So when my daughter rang this morning, after leaving to drive to the hair salon for a pre-booked cut, little did I expect to receive a call from her fifteen minutes later, and through the tears, make out;
“Mummy…. I’ve had an accident….. The car is on its roof.”
Never have you seen my departure from the house be so swift; grabbing keys, coat and confused husband in the process. I thrust to his chest area my mobile as we entered the truck and I reversed out of the drive, proceeding to take the same route she had only minutes before.
Black ice hid around every bend on the country lanes, it’s black poisoned fingers clawing their way silently across the tarmac.
The sun had killed some of it, where the hedges gave way to gaps and the rays had melted, then dried the results of yesterday’s rainfall.
As I drove and he held her panicky voice in his hands, her wails spilling from the smartphone screen, she suddenly sounded like the four year old who had cut her chin open tripping on a step, or the scared twelve year old stood on Stratford Station after a ‘big independent girls’ day out but finding the trains home cancelled. That tone in their voice which hits the very core of parenthood … I still need you.
As we raced our way to her, whilst driving as slowly as I could bare to, we knew she would be about to experience a whole procedure with policemen and tests and questions. Her car was blocking the lane and as we drew closer, she was stood hugging herself looking smaller than her 5’8″ stature.
How the hell did she walk away from THAT?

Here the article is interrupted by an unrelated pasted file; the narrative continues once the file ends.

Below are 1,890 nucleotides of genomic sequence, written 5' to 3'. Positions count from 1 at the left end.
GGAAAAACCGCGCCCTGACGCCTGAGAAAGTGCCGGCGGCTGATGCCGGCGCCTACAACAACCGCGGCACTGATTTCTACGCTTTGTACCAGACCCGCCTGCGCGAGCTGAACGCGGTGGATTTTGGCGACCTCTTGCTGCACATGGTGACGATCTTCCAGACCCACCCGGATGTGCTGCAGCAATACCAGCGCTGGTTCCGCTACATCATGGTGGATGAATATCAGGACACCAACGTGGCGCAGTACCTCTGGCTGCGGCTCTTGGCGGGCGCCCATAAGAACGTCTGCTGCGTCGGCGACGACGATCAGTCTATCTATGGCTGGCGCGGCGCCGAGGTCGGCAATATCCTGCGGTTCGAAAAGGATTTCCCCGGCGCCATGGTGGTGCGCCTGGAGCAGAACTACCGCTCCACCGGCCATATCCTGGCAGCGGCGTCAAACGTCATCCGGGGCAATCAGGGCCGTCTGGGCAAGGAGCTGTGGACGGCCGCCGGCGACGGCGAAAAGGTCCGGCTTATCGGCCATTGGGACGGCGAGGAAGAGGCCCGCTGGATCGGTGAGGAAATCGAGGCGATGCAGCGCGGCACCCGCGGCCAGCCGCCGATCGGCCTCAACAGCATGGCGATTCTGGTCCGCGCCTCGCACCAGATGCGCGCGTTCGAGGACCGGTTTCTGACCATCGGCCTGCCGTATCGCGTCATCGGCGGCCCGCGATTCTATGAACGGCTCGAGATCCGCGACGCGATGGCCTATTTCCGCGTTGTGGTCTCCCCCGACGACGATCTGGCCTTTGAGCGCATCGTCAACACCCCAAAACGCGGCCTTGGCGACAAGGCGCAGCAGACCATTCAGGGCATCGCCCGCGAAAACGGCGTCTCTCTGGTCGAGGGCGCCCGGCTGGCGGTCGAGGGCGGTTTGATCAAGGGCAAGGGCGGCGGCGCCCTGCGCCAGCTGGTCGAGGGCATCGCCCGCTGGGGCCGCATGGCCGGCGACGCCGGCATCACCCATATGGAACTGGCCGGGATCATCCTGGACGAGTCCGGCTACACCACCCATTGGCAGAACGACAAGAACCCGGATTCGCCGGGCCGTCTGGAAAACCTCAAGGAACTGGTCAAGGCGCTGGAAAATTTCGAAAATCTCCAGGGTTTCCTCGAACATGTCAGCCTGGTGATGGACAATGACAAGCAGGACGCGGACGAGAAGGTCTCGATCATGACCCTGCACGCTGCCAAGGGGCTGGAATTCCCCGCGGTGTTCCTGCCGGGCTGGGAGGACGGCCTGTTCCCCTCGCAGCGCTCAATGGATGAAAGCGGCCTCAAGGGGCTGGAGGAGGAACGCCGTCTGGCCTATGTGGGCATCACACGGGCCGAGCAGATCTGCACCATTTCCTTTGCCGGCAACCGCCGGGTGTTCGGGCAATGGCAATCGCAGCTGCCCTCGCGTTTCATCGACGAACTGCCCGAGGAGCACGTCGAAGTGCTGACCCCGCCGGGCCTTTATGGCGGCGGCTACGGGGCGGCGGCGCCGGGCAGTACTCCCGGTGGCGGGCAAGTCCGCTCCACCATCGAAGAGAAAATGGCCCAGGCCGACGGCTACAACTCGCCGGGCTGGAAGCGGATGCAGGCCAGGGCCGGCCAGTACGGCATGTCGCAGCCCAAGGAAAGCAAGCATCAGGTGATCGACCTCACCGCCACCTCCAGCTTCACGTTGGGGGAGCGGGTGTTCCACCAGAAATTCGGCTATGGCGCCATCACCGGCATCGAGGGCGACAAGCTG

I pulled over to park to the side of a driveway, tears starting to flow of their own accord. I knew she was fine; she’d telephoned us and I could clearly see her standing there on the verge, but the overwhelming emotion when I saw that car filled my whole body with shivers.
My common sense translated the scene in front of me while my imagination re-wrote events. It did this immediately, the bastard. I saw my daughter’s head smashed against the driver’s window, her unconscious body unable to make her escape before another driver of a more heavy vehicle sees the obstruction in time.
She walked over to hug me and we held each other tightly, longer than our hello/goodbye hugs.
“I don’t know how it happened. It was so quick.”
“The car doesn’t matter darling; you are safe. Honestly, it’s all that matters.” I talked into her hair as I held her, tears still coming from us both.
The police had already been called by a generous young man who happened on the scene, and had kindly stopped to check the driver. He had rung the police for her and gently suggested she turn the engine off as it was still running. She sat keeping warm in his car following her initial call to us. I do not recall his name – she did mention it – but we shook his hand warmly on handover and thanked him for stopping. Bless those souls who pause in their day for others.
The police duly arrived; two patrol cars to cordon off the lane from each direction. One interviewed our worried daughter, helped her relax and explained how the breathalyser worked. She passed this; her most recent tipple had been Boxing Day.
The second rang the recovery people who arrived only 30 minutes later and established that an upside down car should stay upside down on the transport lorry due to leakages already inevitably going on.
The scraping sounds as our daughter’s first car was winched unceremoniously but expertly off the road, filled my mind with further visions of the sounds she would have endured an hour earlier.
Someone was looking on our family today. This evening she is with her wonderful boyfriend – I drove her to him myself – because tomorrow they fly out together to Amsterdam for New Year.
He was as relieved as we were to discover his girlfriend is in one beautiful peace and needs only moral support and hugs. Lots of them. He will keep her cozy this evening.
I cannot speak highly enough of seatbelt safety. Had she not been wearing one, I may not have been typing this. I may have been sat beside her bed in A&E. Or worse.
Daily word prompt – COZY
(posted with my daughter’s knowledge and acceptance that to share a positive outcome such as this, may help other young drivers)